Closed-ends

This year has delivered a triple whammy to the unfortunate investors with shares in closed-end funds, the kind with a fixed number of shares. Those shares are bought and sold second-hand, often at a discount to their portfolio value.

First, the portfolio values got hammered by the rise in interest rates. Next, many of these funds use borrowed money to acquire municipal bonds, accentuating losses in the bear market. And finally, discounts widened.

Fat discounts catch the eye of value hunters. Are some of these tax-exempt bond funds now good buys?

I pawed through 114 muni closed-ends, looking for bargains. I came up empty-handed. Only two out of that entire group have ownership costs that can be called tolerable (0.2% a year or less), and neither is a great buy.

Yes, discounts are nice, but they do not create the bonanza you think they do. Suppose you find a closed-end trading at a 10% discount. That means you can acquire $100 of bonds for only $90.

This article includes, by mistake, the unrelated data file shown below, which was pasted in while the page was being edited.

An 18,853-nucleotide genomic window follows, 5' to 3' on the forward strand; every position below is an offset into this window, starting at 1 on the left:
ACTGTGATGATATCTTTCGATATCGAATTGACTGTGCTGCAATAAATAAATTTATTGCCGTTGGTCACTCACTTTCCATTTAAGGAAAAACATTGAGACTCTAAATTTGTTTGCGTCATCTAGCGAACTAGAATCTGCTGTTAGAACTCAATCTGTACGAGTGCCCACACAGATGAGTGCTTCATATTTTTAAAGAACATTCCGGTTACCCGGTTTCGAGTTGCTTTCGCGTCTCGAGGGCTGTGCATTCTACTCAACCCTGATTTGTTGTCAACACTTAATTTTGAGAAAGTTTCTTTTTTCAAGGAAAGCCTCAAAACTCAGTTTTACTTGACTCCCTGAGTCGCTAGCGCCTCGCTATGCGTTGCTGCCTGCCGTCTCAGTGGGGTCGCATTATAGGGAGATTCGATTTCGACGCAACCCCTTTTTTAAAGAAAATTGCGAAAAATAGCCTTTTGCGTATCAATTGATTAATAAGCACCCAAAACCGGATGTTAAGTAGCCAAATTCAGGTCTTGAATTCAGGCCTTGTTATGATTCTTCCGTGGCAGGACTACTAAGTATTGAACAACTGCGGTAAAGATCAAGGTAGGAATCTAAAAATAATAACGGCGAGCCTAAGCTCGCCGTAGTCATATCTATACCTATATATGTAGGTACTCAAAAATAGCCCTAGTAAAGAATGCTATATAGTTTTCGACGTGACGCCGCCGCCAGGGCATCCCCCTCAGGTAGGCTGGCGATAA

When you go to sell, that discount might have narrowed (giving you a windfall) or widened (a misfortune). A neutral expectation is that the discount doesn’t budge. That is, your expected capital gain from the discount is zero.

The discount does help with dividends. Suppose the fund pays you a $4 dividend. You paid only $3.60 for that piece of cash. So you have a 40-cent bonus.

You’re not going to get rich off those dividend bonuses, especially not if the annual overhead on the fund comes to more than 40 cents per $100. Almost all of the closed-end muni funds have expense ratios above 0.4%.

To evaluate the closed-ends I took into account dividends, discounts and expense ratios. I also credited the leveraged funds for handling more than $100 of bonds for every $100 of your net asset value. And still the closed-ends look pretty awful.

The two with a tolerable cost burden are Nuveen Select Tax-Free Income (ticker: NXP; effective ownership cost of 0.09% a year) and Nuveen New York Select Tax-Free (NXN, 0.13%).

As for the rest, wait for discounts to discounts to double or triple from where they are now.